Mathstar reports good growth in first quarter
MAY 3--MathStar (Hillsboro, OR, USA), a fabless semiconductor company, announced results for its first quarter, ended March 31, 2007.
MAY 3--MathStar (Hillsboro, OR, USA; www.mathstar.com), a fabless semiconductor company specializing in high-performance programmable logic, announced results for its first quarter, ended March 31, 2007. Revenues were $92,000, compared with $7000 in the fourth quarter of 2006 and $8000 reported in the same period last year. Net loss per share was $0.26 in the first quarter of 2007, compared with $0.28 per share in the fourth quarter of 2006 and $0.28 in the first quarter 2006.
"We shipped our first production FPOA's in the first quarter," said Doug Pihl, president and chief executive officer. "MathStar's 1-GHz part is up to four times faster than any other programmable logic device on the market today, clearly making it the performance leader," he said. "We are encouraged by the strong interest from customers, particularly in the professional video market, for our FPOA products.
"MathStar recently announced an agreement with Arrow Electronics, one of the world's largest electronics distributors, as our global supply chain partner. This partnership gives us a fully deployed global sales channel to support our customers from the design and prototyping stage to production, in the Americas, Europe and Asia Pacific," he said.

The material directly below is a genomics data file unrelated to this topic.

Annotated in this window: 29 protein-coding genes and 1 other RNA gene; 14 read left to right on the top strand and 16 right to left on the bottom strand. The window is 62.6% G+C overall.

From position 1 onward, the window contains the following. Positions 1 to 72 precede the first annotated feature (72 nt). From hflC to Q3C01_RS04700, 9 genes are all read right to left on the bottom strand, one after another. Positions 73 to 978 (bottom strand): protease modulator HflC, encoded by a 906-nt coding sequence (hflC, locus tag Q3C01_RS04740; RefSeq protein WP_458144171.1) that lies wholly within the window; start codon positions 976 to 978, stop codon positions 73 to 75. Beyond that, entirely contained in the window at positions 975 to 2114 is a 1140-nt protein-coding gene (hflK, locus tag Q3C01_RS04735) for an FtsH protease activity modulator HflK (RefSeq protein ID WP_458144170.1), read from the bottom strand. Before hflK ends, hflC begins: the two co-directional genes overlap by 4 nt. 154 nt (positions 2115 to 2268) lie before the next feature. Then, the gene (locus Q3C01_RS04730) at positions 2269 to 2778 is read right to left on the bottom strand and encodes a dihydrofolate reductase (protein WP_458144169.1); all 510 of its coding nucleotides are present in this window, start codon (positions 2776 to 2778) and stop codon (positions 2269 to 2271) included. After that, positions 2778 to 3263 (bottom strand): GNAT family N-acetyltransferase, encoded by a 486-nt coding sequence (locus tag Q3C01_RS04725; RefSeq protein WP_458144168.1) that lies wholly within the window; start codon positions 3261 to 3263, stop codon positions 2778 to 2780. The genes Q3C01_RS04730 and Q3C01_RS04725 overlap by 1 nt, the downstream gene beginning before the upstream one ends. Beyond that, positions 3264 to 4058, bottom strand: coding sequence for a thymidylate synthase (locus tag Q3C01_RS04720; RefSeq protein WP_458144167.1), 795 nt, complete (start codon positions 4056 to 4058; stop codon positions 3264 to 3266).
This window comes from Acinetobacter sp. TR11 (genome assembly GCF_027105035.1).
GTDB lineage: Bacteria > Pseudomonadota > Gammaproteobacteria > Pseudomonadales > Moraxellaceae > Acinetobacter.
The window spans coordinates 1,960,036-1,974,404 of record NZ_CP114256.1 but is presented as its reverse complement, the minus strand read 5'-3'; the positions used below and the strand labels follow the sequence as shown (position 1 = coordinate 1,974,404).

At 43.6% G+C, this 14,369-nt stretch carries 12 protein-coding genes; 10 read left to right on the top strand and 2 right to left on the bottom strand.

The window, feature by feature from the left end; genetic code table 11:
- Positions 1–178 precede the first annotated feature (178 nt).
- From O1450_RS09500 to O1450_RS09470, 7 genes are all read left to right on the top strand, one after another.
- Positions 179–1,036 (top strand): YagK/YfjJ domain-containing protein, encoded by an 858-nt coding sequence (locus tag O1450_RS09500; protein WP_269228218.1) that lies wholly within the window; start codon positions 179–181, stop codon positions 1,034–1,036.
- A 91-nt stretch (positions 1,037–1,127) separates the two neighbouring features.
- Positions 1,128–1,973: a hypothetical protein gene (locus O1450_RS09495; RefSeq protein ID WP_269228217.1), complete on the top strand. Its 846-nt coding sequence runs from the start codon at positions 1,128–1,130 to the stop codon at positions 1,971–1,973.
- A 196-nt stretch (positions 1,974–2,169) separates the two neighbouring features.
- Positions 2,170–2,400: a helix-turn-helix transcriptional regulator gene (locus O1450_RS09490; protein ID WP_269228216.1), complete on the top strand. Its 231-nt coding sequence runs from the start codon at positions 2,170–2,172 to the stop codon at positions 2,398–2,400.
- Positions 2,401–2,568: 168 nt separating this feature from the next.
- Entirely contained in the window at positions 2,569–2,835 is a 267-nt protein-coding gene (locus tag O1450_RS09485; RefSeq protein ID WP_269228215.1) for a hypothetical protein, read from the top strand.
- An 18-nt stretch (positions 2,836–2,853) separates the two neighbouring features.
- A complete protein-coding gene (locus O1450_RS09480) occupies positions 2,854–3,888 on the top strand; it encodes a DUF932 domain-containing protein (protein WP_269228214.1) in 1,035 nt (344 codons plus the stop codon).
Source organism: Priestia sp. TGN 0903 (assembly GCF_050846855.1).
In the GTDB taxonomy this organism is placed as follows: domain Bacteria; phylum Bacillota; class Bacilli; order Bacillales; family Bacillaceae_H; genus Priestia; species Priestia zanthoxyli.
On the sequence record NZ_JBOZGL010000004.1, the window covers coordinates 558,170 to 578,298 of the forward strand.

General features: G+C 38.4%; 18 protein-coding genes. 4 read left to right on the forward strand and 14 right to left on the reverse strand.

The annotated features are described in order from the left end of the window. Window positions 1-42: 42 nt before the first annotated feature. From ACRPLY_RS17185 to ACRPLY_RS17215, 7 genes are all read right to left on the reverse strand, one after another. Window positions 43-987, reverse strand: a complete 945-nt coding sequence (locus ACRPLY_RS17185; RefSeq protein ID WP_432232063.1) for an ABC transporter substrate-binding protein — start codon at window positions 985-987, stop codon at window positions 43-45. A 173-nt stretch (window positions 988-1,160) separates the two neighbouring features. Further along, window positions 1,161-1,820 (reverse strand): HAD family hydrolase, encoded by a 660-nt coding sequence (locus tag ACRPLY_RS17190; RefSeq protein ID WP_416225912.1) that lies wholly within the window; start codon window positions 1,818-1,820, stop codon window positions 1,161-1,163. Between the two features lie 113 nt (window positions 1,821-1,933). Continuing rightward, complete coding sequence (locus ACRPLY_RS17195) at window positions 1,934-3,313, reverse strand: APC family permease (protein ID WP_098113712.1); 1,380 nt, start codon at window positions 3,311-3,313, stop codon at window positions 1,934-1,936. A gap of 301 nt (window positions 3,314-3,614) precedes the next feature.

The company reported first quarter gross margins of 25%. Research-and-development expenses increased $299,000 or 11% to $3.1 million, up from the $2.8 million reported in the same quarter a year ago. The increase is the result of increased payroll costs and additional engineering material. The increase was somewhat offset by lower EDA contract and engineering services expenses.
For the three months ended March 31, 2007, selling, general and administrative expenses increased $260,000 or 12% to $2.5 million, compared with $2.2 million in the same period a year ago. The increase was primarily the result of advertising and promotional costs, consulting fees and other administrative costs. These increases were partially offset by a reduction of employee-related expenses.